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The Hakkasan Group is getting ready to launch two new restaurants this autumn – both in the City. The first, Chrysan (pictured, right), will be a high-end Japanese restaurant overseen by multi-Michelin-starred Japanese chef Yoshihiro Murata and due to open in September; the second, HKK, will be an evolution of the Hakkasan brand – a high-end kitchen that the company hopes will become a ‘centre of excellence’ for Chinese cuisine. Its launch is planned for later in the year.
Until recently, Hakkasan had been renowned for its Michelin-starred Chinese food – although the group’s purchase of Japanese restaurant Sake No Hana from restaurateur Jamie Barber in 2011 signalled a change of direction for the company.
‘I’d been a bit concerned with the supply of Chinese chefs, for visa reasons and for skill reasons,’ Niall Howard, CEO of Hakkasan Group, told Square Meal. ‘We thought it would be wise to diversify so we decided to build a Japanese family concept similar to the Hakkasan family concept. That’s why we bought Sake No Hana.
‘We want to develop a series of Japanese restaurants at different levels – from fine-dining to casual – and we hope to evolve Chrysan along the lines of Hakkasan.
The company’s plan is to align Chrysan with Hakkasan and, once the brand has become established, develop more casual Japanese concepts as spin-offs from it.
‘Chrysan will become the brand centre for our Japanese arm, like Hakkasan is for our Chinese family,’ explained Howard. ‘Chrysan will offer bespoke dining, with a smaller number of covers, and the kitchen will try to push the boundaries of Japanese food. We already have Sake No Hana, which is pitched a bit above smart-casual dining – it’s probably at Yauatcha’s level. And later we hope to spin something out of Chrysan which will be more a mid-level concept.’
The new restaurants will also move the company out of its city-centre comfort zone: while Hakkasan (pictured, left), Hakkasan Mayfair, Sake No Hana and Yauatcha are all located in London’s West End, Chrysan and HKK will both be located in the City’s Broadgate West.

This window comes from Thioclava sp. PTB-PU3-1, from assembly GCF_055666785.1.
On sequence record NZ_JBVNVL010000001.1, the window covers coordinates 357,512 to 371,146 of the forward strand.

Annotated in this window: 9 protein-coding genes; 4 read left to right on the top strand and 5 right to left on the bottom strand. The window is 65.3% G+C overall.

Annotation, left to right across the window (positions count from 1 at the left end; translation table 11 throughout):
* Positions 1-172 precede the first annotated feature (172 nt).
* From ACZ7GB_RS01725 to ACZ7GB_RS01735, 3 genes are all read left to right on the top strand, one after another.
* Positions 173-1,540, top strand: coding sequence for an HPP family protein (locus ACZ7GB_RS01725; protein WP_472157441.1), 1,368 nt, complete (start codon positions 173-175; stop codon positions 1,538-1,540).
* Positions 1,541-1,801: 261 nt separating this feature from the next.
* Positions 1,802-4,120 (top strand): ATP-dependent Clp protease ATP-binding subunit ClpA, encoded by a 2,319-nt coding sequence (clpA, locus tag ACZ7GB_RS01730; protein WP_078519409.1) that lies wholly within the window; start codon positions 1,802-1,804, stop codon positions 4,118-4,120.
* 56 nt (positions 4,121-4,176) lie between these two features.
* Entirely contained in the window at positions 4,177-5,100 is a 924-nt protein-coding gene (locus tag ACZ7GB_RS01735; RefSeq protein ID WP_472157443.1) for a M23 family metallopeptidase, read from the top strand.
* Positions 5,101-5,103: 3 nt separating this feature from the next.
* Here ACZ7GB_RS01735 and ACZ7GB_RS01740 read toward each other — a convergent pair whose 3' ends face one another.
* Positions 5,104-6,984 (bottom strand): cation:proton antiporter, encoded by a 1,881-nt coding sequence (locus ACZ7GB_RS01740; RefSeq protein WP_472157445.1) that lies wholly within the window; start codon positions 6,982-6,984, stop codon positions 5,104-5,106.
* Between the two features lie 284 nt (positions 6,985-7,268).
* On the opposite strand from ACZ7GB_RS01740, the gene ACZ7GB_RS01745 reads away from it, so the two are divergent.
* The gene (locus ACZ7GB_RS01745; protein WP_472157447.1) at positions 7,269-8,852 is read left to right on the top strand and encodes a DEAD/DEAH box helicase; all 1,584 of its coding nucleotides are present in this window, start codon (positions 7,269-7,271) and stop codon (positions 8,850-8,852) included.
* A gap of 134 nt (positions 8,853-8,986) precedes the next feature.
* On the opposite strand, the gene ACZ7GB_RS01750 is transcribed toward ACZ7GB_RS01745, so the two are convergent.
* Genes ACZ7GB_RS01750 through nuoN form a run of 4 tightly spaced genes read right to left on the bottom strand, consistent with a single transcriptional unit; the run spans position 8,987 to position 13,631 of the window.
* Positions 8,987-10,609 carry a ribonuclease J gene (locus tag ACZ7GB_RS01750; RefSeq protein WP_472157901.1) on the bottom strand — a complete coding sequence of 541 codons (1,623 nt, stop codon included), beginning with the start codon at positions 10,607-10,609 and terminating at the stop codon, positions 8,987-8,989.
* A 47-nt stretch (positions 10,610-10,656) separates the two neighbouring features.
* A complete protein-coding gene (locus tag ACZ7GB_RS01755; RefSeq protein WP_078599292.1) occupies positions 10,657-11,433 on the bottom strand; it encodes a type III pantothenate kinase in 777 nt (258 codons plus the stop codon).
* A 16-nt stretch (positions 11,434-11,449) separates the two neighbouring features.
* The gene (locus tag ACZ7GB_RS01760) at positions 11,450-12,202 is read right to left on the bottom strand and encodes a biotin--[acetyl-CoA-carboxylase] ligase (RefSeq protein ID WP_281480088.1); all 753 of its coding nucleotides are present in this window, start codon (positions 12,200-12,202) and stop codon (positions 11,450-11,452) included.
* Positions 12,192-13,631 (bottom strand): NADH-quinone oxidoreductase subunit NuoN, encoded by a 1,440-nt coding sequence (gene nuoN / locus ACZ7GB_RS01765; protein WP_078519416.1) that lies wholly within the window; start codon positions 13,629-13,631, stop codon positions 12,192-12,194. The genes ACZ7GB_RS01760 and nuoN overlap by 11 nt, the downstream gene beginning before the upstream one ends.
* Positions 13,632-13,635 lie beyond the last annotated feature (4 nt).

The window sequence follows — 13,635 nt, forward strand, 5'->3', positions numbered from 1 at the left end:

‘We already have a presence in the West End, so we needed to look at other areas,’ said Howard. ‘The City is an interesting area at the moment – what with the Olympics, the development of the East End, and the opening of more and more successful restaurants and residential apartments, it’s becoming the epicentre of London. Restaurants there are no longer going to be as reliant on City workers as they used to be.
‘It will take a while for the City to become a hotspot at the weekend, so at the beginning, we’ll be closed on Sunday. But I think eventually that area will be buzzing all weekend.’
Howard also has plans for the company to expand across the UK.
‘The Hakkasan brand wouldn’t work regionally – even in Europe it just tends to just work in major cities,’ he said. ‘But we’d like to expand the Yauatcha brand regionally next year, and there’s no reason that Sake No Hana can’t become a regional brand either in the future.’
For the moment, though, despite continued worldwide expansion, Hakkasan has its sights firmly set on the City – and autumn will see its two new ventures standing shoulder to shoulder with City stalwarts such as L’Anima, and stylish newcomers such as Sushisamba and Duck & Waffle.